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Scientific journal publication

Modelled sources of airborne microplastics collected at a remote Southern Hemisphere site

Aves, Alex; Ruffell, Helena; Evangeliou, Nikolaos; Gaw, Sally; Revell, Laura E.

Publication details

Journal: Atmospheric Environment, vol. 325, 120437, 2024

Arkiv: hdl.handle.net/11250/3125112
Doi: doi.org/10.1016/j.atmosenv.2024.120437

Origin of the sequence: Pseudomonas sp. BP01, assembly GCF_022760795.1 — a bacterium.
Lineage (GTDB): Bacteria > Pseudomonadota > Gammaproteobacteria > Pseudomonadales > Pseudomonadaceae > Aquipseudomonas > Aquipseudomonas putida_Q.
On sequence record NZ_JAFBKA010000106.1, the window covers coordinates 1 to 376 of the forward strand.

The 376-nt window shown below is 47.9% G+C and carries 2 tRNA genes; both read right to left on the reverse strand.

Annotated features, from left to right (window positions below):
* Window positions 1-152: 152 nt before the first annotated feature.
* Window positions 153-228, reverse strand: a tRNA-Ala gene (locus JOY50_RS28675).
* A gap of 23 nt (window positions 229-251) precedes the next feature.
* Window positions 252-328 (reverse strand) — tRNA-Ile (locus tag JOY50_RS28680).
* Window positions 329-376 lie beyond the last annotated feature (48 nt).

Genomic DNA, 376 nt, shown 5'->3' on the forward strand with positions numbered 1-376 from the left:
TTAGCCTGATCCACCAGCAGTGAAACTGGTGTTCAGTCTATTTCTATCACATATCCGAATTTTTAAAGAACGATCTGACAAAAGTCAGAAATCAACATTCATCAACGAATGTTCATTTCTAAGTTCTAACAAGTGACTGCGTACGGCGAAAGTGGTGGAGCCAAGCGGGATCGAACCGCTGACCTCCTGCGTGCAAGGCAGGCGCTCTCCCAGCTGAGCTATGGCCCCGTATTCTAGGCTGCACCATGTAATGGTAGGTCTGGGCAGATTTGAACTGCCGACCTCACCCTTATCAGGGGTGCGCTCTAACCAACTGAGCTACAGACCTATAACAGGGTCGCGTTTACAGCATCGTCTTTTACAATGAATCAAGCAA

Airborne microplastics have emerged in recent years as ubiquitous atmospheric pollutants. However, data from the Southern Hemisphere, and remote regions in particular, are sparse. Here, we report airborne microplastic deposition fluxes measured during a five-week sampling campaign at a remote site in the foothills of the Southern Alps of New Zealand. Samples were collected over 24-hour periods for the first week and for 7-day periods thereafter. On average, atmospheric microplastic (MP) deposition fluxes were six times larger during the 24-hour sampling periods (150 MP m−2 day−1) than during the 7-day sampling periods (26 MP m−2 day−1), highlighting the importance of sampling frequency and deposition collector design to limit particle resuspension. Previous studies, many of which used weekly sampling frequencies or longer, may have substantially underestimated atmospheric microplastic deposition fluxes, depending on the study design. To identify likely sources of deposited microplastics, we performed simulations with a global dispersion model coupled with an emissions inventory of airborne microplastics. Modelled deposition fluxes are in good agreement with observations, highlighting the potential for this method in tracing sources of deposited microplastics globally. Modelling indicates that sea-spray was the dominant source when microplastics underwent long-range atmospheric transport, with a small contribution from road dust.